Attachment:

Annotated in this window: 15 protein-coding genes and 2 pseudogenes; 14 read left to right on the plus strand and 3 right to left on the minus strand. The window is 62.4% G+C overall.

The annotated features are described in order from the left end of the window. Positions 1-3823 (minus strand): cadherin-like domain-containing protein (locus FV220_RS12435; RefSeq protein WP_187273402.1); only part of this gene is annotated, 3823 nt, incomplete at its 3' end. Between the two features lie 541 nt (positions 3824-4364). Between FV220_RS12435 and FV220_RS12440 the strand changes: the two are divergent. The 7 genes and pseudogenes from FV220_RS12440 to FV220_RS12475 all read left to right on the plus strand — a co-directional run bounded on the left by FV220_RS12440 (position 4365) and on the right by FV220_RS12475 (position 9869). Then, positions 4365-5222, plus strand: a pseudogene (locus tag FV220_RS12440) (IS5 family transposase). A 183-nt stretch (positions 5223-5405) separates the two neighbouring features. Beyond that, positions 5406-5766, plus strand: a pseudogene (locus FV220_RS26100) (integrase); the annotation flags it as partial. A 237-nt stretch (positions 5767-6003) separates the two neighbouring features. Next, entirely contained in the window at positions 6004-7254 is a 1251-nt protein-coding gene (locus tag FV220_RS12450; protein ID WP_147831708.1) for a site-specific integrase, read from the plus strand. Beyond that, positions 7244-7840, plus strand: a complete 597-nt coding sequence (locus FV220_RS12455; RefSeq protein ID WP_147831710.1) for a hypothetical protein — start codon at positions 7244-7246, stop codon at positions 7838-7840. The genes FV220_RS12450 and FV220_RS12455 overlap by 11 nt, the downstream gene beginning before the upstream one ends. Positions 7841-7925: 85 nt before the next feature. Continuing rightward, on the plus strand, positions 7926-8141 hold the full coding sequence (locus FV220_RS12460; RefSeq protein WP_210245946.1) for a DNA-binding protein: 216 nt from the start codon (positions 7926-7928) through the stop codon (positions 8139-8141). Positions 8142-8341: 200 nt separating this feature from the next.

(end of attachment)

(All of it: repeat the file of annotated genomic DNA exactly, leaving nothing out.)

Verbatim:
Annotated in this window: 15 protein-coding genes and 2 pseudogenes; 14 read left to right on the plus strand and 3 right to left on the minus strand. The window is 62.4% G+C overall.

The annotated features are described in order from the left end of the window. Positions 1-3823 (minus strand): cadherin-like domain-containing protein (locus FV220_RS12435; RefSeq protein WP_187273402.1); only part of this gene is annotated, 3823 nt, incomplete at its 3' end. Between the two features lie 541 nt (positions 3824-4364). Between FV220_RS12435 and FV220_RS12440 the strand changes: the two are divergent. The 7 genes and pseudogenes from FV220_RS12440 to FV220_RS12475 all read left to right on the plus strand — a co-directional run bounded on the left by FV220_RS12440 (position 4365) and on the right by FV220_RS12475 (position 9869). Then, positions 4365-5222, plus strand: a pseudogene (locus tag FV220_RS12440) (IS5 family transposase). A 183-nt stretch (positions 5223-5405) separates the two neighbouring features. Beyond that, positions 5406-5766, plus strand: a pseudogene (locus FV220_RS26100) (integrase); the annotation flags it as partial. A 237-nt stretch (positions 5767-6003) separates the two neighbouring features. Next, entirely contained in the window at positions 6004-7254 is a 1251-nt protein-coding gene (locus tag FV220_RS12450; protein ID WP_147831708.1) for a site-specific integrase, read from the plus strand. Beyond that, positions 7244-7840, plus strand: a complete 597-nt coding sequence (locus FV220_RS12455; RefSeq protein ID WP_147831710.1) for a hypothetical protein — start codon at positions 7244-7246, stop codon at positions 7838-7840. The genes FV220_RS12450 and FV220_RS12455 overlap by 11 nt, the downstream gene beginning before the upstream one ends. Positions 7841-7925: 85 nt before the next feature. Continuing rightward, on the plus strand, positions 7926-8141 hold the full coding sequence (locus FV220_RS12460; RefSeq protein WP_210245946.1) for a DNA-binding protein: 216 nt from the start codon (positions 7926-7928) through the stop codon (positions 8139-8141). Positions 8142-8341: 200 nt separating this feature from the next.